Use python linters!

Please run a linter on your Python code before checking it into the stack. Unlike C++, many Python errors will not show up until a particular branch of code is executed. Running a linter can catch many errors that might otherwise be missed.

The two most common linters are pyflakes and flake8. The latter adds PEP-8 style checking, which can be useful once you configure it to eliminate false warnings. pyflakes catches important errors such as trying to use a variable that has never been defined. It also warns you of unused imports and setting variables that are never used, and rightly complains about from foo import *

Many editors support automatic live linting of Python code, including Emacs, Sublime Text and Atom. I strongly using automatic linting if your editor supports it, the linting is more likely to occur and you will catch errors earlier.

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Sublime Text details: install packages SublimeLinter and SublimeLinter-plyflakes. Then configure SublimeLinter as follows (until we switch to Python 3, presumably with future for backwards compatibility):

    "@python": 2,

I also recommend that you bring up a dialog with errors on save, though this can drive you nuts if you are editing code that includes warnings you want to leave for some reason (that will abate as we start insisting that our code passes pyflakes:

    "show_errors_on_save": true,

For vim, I use and advocate the syntastic plugin. It requires you to install flake8 separately. The README has details on how to customize the error codes that flake8 cares about (e.g., exceptions to PEP8).

For lines of code that you want to be exceptions to flake8 rules, you can append a


comment to that line of code. Then Flake8 will ignore errors on that line.

I often find this useful in files where I import modules to setup a namespace, but of course do not use those modules in the __init__ module itself. (Pyflakes catches unused imports, among other things)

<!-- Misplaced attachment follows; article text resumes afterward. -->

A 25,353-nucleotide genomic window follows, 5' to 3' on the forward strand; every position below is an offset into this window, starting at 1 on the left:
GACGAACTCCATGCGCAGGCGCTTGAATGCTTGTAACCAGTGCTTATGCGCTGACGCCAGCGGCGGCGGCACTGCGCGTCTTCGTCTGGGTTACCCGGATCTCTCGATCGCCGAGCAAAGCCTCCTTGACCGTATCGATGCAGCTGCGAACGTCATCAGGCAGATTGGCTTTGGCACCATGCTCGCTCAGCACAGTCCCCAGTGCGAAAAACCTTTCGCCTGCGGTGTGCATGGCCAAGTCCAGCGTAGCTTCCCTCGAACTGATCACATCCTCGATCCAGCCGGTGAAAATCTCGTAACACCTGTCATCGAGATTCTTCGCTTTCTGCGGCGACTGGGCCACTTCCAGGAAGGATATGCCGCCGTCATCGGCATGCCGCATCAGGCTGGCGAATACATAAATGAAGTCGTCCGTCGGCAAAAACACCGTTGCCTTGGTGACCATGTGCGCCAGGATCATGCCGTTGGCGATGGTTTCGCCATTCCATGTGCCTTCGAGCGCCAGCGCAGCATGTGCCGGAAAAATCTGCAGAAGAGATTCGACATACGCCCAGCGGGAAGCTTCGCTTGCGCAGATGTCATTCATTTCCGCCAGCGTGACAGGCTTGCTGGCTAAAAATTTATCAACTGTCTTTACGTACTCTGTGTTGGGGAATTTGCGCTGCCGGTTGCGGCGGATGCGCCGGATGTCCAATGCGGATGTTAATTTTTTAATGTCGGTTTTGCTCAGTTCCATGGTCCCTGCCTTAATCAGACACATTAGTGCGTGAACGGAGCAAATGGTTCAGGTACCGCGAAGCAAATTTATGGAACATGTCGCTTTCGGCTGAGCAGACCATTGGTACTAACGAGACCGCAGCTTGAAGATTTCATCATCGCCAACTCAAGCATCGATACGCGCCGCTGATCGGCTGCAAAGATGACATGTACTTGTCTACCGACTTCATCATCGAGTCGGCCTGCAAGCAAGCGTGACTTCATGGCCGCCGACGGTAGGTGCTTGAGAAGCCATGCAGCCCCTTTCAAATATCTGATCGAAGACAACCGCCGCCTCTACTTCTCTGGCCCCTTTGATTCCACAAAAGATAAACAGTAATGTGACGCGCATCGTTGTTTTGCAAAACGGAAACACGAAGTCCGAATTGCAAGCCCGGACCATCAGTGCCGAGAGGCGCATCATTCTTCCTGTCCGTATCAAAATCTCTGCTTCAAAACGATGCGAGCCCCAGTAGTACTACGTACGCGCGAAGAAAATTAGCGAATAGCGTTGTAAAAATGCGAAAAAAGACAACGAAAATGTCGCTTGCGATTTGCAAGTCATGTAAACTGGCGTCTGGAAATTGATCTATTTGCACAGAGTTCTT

Atom details: install package linter and linter-flake8. (Note that there is a linter-pyflakes but last I checked it was broken with no sign of development.)

You will probably want to configure linter-flake8 to reduce spurious warnings. I have Max Line Length set to 110 and Ignore Error Codes set as follows (which may be too aggressive, but you will at least want a subset):

C901, E112, E113, E121, E122, E123, E124, E125, E126, E127, E128, E129, E131, E133, E201, E202, E203, E211, E221, E222, E225, E226, E227, E228, E231, E241, E251, E261, E262, E265, E271, E272, E301, E302, E303, E502, W292, W293, W391

Emacs users should speak for their own setups, but seems to be the way to use Flake8 from Emacs. Search this page of the docs for “Python”.

Atom users also have another Flake8 plugin:

… but linter-flake8 that @rowen mentions above seem more comprehensive at first glance:

Yes, linters are amazing. SublimeLinter also supports pylint, which is slightly different from pyflakes in a way that I don’t quite understand.

This does bring up a good point, though: we’ve likely got plenty of from foo import * scattered around. I would be of the opinion that such things should go away, since the make certain linting checks impossible and it generally makes code less clear. But we should specify where (outside of, if anywhere) it’s allowed to import * in our standards.

We already disallow from foo import * except in files.
see Consistency with the DM C++ Coding Guide namespaces SHOULD be followed